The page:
I just finished "reading" J. C. Leyendecker, by Laurence S. Cutler & Judy Goffman Cutler (Abrams, New York, 2008), and it reminded me of something I have taken for granted my entire life: different books are read in different ways.  Reading fiction, history or biography is a "start at the beginning" business.  It is linear, and if well written, can be profitably read from beginning to end.

An art book like J. C. Leyendecker is a different thing; at least to a visual artist.  The pictures come first - no reading of words, just paging through to absorb the images and save the good ones in the brain's image bank.  A day or two later a viewing of the images again, but stopping to read the captions to get the materials, size, technique, etc.  Finally, a week or two later if the previous "readings" have piqued my interest, read cover to cover.  By the way, this book is excellent on all levels and is well worth picking up.

Aside1...  I'd love to know what percentage of the population reads art books in this "image first" way.  Also, what percentage reads art books cover to cover, and how many (like my wife) who avoid them altogether.
Aside2...  Military history and economics (among other subjects) tend to be written and read linearly, but necessarily have many maps, graphs and tables that make reading them more jagged and "skip-a roundish".  Complex subjects in general make one stop, reread and absorb (and are perhaps a different category again).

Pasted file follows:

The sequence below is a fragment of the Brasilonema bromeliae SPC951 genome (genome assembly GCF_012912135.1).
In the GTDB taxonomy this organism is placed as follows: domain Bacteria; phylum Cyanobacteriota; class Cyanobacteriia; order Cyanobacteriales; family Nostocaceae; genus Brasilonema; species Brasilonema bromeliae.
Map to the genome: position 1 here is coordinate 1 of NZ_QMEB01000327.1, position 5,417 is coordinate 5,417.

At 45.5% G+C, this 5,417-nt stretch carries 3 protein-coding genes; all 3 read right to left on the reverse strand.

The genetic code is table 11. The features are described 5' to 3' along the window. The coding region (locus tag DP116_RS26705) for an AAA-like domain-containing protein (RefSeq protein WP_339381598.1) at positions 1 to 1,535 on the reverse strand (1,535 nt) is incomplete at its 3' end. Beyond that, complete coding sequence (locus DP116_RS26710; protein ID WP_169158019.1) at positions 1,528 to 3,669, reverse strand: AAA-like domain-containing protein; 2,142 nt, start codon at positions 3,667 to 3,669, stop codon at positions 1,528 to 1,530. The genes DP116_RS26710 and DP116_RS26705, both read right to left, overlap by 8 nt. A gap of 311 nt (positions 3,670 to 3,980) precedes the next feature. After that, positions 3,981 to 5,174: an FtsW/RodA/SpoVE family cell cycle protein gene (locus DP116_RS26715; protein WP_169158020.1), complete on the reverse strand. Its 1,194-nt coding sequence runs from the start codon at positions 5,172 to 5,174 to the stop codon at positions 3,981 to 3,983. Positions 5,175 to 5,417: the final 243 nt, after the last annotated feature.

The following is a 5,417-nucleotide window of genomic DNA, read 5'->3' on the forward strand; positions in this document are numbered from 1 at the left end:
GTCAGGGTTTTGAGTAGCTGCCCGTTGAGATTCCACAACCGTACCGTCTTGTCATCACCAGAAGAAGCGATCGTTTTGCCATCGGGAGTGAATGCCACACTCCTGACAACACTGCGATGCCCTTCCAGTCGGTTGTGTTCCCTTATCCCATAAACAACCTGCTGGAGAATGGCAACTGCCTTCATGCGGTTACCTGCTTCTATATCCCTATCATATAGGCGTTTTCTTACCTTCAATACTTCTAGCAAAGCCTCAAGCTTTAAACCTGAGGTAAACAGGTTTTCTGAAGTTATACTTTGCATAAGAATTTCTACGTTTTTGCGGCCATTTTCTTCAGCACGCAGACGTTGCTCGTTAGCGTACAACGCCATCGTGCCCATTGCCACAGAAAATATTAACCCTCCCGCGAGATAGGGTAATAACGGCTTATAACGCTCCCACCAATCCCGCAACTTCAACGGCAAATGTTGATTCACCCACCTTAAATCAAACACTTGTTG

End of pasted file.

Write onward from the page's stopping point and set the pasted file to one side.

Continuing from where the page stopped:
Anyway, the number of art books that I have actually read entirely is quite small - a fraction of the books I own or have checked out of the library.  And, I treat the internet in the same way: images first, text later.

Oh, and Leyendecker?  An amazing artist with the ability to be highly stylized (see book cover) or rough and ready (above); but always a first class recorder of reality.  I was put off at first by his relentless fashionable look, but was won over by his obvious talents (note the range in the following pieces).  It was also impressive that at a time when photography was easily used to complete paintings, he was said to work exclusively from models.

Reading and Writing

This curious relationship between artists and art books has comforted me in writing my own book.  I am writing it in the same way that I would read it; pictures first.  (actually this was the way I wrote my masters thesis - diagrams and graphs first, then text)

So, I began each section (in this case a two page spread) with a group of images that are examples of the principle that I am going to talk about.  I weed them out and decide on a sequence that will bring the idea out, clarify it, and finally exemplify it in a finished architectural rendering.

Next, I sketch out the layout of the images and text, following the sequence arguement.

Finally I write the text, and assemble the page in Word, so that I will have a complete, detailed layout to present to a publisher or critic/editor.  Although it is not the final product, it is complete enough that there is no confusion about the subject, image quality and vision for the final product.

Enough!!!  Back to the book.